'The valley was beautiful. The slow turning towards winter had left stubble on the fields and the wild grasses bronzes, and the scutter of cloud left shadows brooding across the soil. It was its own world.'

Her writing in general is beautiful and poetic and definitely makes up for the slight slowness of the plot. I found the plot of The Good People less compelling than Burial Rites, but only slightly, Kent writes the hell out of a historical fiction with folk tale elements. I find Irish folklore fascinating and The Good People lends an excellent insight into it and would act as a great springboard before delving into more. The Good People is definitely one to snuggle up with by a crackling fire or to take away with you on a windy autumn weekend away.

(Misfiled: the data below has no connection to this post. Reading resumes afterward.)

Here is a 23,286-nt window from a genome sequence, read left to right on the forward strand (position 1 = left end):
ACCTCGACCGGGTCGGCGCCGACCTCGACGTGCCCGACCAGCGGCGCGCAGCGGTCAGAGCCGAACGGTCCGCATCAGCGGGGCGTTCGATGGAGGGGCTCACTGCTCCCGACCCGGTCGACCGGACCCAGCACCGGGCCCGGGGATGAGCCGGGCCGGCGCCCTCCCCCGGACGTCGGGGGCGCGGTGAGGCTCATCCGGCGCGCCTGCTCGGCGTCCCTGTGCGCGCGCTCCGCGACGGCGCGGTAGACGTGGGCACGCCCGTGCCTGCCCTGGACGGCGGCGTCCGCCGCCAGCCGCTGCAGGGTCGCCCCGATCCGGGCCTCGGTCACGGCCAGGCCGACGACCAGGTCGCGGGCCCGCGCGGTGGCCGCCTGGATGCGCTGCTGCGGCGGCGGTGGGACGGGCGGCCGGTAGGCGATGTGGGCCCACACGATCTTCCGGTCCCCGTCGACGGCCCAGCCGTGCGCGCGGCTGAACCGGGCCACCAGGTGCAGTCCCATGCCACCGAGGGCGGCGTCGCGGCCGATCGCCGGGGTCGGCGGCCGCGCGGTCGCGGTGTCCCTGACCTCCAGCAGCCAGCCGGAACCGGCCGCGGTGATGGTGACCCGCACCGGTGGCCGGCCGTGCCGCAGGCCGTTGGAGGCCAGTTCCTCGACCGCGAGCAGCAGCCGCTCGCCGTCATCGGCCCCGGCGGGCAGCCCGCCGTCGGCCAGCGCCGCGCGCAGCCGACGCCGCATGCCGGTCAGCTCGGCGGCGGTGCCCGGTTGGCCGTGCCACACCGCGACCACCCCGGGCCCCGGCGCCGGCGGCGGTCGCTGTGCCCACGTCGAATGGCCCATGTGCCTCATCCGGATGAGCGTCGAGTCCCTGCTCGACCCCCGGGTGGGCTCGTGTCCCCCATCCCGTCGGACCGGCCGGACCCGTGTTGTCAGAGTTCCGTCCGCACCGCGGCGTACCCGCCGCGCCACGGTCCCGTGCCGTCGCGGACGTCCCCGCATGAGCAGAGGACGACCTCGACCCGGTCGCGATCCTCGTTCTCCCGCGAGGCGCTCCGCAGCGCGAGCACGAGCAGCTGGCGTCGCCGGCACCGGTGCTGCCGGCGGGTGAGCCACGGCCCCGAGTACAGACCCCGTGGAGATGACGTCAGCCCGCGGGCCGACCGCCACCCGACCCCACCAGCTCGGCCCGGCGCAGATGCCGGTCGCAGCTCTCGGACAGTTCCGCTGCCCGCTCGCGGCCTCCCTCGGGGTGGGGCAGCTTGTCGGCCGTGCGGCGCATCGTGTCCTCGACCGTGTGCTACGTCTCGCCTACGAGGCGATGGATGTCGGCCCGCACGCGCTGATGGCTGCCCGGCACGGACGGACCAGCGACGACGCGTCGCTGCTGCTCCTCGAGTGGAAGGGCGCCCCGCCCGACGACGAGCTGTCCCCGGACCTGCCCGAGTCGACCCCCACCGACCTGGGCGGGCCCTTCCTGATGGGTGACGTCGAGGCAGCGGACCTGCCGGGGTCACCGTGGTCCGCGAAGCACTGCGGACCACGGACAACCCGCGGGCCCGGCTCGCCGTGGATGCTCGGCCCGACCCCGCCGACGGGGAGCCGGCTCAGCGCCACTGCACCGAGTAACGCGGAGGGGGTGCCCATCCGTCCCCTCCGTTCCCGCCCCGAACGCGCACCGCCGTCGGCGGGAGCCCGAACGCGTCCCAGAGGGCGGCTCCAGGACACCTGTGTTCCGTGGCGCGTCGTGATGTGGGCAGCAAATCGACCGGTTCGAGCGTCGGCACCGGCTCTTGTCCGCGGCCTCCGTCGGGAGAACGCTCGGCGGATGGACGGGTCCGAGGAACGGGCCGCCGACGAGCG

So those are the books I read in August, here's to another good month of reading (I've already finished two books!) and the start of my favourite season!

What have you been reading lately? Let me know down below, I appreciate every single comment!

Links to books in this post are affiliate links, which just means that if you want to purchase them, I get a little something too - with no extra cost to you! If you want to buy any other books, please consider using my Wordery link - thanks lovelies!